Brand giants top NPD charts

01 April 2011

NEW YORK: Procter & Gamble and Unilever were among the brand owners launching the most successful consumer packaged goods products in the US last year.

Research firm SymphonyIRI tracked new product sales data in 2010 across food, drug and mass channels, excluding Wal-Mart.

Looking at the food and beverage sectors, it reported the top performers "heavily catered to home-based eating rituals."

More specifically, items for the breakfast table and salty snacks claimed over half of all additional value returns accrued by these two categories in 2010.

Powerade ION4, part of Coca-Cola's portfolio, led the charts, securing $190.5m (€134m; £118m), followed by AgroFarma Brands' Chenabi yoghurt, on $149.4m.

Wonderful Pistachios generated $114.1m, and Glaceau Vitaminwater Zero, also from Coca-Cola's stable, supplied revenues of $110.3m.

Speaking on a conference call with analysts in October 2010, Muhtar Kent, Coca-Cola's chief executive, suggested Glaceau and Powerade have rapidly enhanced their position.

"Since acquiring Glaceau in mid-2007, our joint Glaceau and Powerade businesses have gained more than seven points of volume share swing against our primary competitors combined sports drink and functional hydration offerings," he said.

"This is the power of valuable brands and strong system execution working together in the marketplace."

Elsewhere, Nature's Pride bread, free from preservatives, colours, trans fats and artificial flavours, posted $80.8m in revenues, while the Trop50 low-sugar juices brought in $74.4m.

Premium range Green Mountain Coffee K-Cups logged $62.1m, and Budweiser Select 55 - which set a Guinness World Record for being the "lightest beer" - registered $59.9m.

In the non-food segment, health, beauty and personal care proved particularly prosperous in 2010, largely thanks to a trend described by SymphonyIRI as "do-it-yourself, at-home care".

Crest 3D White, manufactured by Procter & Gamble, was the leading product here, as sales reached $154.1m.

"So many of the innovations we do are category expanding," said Bob McDonald, P&G's chief executive, in January. "Separately, we work to create new categories."

"I would simply point to the way the consumer votes, which is look at our market share, look at our volume results, look at our profit results in Oral Care, and that's how the consumer's voting."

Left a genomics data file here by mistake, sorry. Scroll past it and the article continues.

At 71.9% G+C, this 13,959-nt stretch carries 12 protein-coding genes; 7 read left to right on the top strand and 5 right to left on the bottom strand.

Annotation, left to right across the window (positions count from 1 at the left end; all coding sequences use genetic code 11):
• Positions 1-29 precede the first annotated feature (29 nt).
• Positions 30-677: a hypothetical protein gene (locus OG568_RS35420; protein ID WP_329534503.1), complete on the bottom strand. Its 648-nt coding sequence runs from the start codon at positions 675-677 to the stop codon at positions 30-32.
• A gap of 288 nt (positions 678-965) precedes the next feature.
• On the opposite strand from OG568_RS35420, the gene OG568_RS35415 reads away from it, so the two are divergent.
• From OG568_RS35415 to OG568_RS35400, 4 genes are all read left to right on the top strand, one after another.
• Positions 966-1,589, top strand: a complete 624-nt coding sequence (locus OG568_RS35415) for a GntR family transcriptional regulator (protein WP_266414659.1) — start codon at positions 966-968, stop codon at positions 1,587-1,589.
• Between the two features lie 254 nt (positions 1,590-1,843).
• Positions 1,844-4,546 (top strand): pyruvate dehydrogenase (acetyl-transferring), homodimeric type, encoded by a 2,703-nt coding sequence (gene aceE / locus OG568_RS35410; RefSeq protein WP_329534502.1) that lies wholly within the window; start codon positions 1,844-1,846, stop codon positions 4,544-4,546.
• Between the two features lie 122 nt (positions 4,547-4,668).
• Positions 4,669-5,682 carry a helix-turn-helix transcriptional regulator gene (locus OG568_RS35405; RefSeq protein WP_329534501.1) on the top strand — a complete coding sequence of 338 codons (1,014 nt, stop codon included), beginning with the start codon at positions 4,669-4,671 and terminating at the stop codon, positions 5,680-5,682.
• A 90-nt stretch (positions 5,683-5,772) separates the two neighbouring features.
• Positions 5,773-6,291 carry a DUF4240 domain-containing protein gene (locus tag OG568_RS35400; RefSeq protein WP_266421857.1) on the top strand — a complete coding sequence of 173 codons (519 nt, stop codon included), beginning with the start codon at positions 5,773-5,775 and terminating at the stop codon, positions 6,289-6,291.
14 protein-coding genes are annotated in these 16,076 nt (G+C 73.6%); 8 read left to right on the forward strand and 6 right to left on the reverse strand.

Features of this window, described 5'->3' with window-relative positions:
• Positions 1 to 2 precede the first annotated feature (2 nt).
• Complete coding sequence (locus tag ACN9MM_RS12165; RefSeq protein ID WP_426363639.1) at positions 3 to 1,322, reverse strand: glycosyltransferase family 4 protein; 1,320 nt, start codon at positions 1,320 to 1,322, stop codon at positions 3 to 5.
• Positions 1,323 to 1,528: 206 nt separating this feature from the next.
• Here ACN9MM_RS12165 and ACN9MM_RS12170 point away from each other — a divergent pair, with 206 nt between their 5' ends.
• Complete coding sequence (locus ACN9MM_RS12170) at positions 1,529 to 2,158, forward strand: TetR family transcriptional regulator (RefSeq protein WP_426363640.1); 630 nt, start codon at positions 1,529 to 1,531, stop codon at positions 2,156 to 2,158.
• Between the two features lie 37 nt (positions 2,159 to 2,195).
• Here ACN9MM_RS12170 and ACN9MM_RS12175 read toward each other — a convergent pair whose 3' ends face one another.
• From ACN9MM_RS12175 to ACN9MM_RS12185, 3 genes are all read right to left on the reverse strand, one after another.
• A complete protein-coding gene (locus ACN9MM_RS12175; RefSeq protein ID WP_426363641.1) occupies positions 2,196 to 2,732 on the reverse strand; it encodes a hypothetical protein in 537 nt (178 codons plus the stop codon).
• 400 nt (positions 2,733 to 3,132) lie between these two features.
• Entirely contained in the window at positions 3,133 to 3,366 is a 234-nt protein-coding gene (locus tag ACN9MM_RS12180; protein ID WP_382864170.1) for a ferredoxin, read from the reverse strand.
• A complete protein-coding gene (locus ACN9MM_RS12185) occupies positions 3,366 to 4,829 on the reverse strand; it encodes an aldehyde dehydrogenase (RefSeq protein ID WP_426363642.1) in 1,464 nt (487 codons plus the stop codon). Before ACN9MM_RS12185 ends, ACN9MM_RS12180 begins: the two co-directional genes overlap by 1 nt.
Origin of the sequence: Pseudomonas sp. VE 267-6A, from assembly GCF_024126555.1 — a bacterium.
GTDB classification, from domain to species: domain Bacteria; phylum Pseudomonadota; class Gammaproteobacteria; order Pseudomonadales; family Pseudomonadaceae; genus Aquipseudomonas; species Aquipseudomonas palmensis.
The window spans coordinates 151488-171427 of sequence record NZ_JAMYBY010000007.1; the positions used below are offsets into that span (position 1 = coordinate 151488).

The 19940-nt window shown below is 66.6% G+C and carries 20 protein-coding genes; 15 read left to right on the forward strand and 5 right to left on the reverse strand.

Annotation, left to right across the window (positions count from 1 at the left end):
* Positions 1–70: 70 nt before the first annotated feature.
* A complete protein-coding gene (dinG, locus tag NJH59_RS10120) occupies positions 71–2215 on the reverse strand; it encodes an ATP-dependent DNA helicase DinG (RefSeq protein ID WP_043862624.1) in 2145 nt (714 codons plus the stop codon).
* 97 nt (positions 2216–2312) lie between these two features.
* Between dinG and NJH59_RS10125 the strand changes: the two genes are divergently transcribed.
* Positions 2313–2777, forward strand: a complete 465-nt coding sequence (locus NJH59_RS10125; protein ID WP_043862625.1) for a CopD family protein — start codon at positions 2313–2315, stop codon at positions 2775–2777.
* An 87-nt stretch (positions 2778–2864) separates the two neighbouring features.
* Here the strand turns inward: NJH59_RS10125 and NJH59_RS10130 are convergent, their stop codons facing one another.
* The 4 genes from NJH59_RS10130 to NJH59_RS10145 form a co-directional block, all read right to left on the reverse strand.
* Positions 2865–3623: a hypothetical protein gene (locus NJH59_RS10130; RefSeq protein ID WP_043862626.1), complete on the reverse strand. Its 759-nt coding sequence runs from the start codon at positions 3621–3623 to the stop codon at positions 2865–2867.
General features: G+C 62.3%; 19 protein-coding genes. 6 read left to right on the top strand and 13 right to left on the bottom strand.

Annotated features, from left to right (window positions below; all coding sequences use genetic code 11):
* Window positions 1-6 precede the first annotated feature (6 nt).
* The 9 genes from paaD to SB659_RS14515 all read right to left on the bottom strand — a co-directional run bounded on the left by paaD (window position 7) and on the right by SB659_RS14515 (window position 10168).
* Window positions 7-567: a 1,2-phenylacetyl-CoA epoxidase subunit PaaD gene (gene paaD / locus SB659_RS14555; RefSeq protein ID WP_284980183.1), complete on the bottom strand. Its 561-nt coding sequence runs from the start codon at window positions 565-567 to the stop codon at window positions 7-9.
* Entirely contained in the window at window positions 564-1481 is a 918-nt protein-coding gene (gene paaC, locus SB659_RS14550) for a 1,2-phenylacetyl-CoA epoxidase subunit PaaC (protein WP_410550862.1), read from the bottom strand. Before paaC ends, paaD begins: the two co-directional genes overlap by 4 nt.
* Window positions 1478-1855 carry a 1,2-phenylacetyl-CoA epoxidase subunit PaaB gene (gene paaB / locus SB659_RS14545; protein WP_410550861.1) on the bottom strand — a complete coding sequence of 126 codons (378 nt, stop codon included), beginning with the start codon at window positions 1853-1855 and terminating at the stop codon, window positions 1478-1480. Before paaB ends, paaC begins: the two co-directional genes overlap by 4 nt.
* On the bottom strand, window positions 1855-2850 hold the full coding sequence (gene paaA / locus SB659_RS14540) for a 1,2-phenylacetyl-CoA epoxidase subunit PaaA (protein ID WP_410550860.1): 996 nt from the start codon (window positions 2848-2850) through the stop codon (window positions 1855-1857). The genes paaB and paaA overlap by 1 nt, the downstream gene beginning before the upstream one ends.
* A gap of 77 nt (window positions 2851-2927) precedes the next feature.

Heartburn remedy Prevacid 24HR racked up $127m, figures standing at $78.3m and $78m respectively for Plan B One-Step and Next Choice contraceptive pills.

Huggies Pull-Ups Learning Designs, the training pants made by Kimberly-Clark, recorded $66.8m, while Dove Men+Care, Unilever's skincare line for male customers, yielded $54.2m.

Dove Body Wash with Nutrium Moisture also attracted $40.5m, demonstrating Unilever's goal of engaging shoppers of both genders.

"Our consistent theme across the entire Dove category is we deliver superior care and we celebrate and showcase real people," said Rob Candelino, director of Unilever's personal wash division.

"That means real women in the female-oriented business, and in the men's business featuring and celebrating real guys who are comfortable with who they are."

Olay Professional Pro-X lodged $49.4m, and Scope Outlast, incorporated into Crest Extra White and Oral-B Advantage extensions achieved $46.8m, two more successes for Procter & Gamble.

"In spite of ongoing economic and market challenges, the manufacturers of these brands showed their grit in 2010," said Larry Levin, SymphonyIRI's evp, consumer insights.

"They invested to understand the roles their products could play in helping consumers navigate difficult financial waters. And, they used that knowledge to develop and deliver powerful new products that are filling those roles quite nicely."

Data sourced from SymphonyIRI, Seeking Alpha; additional content by Warc staff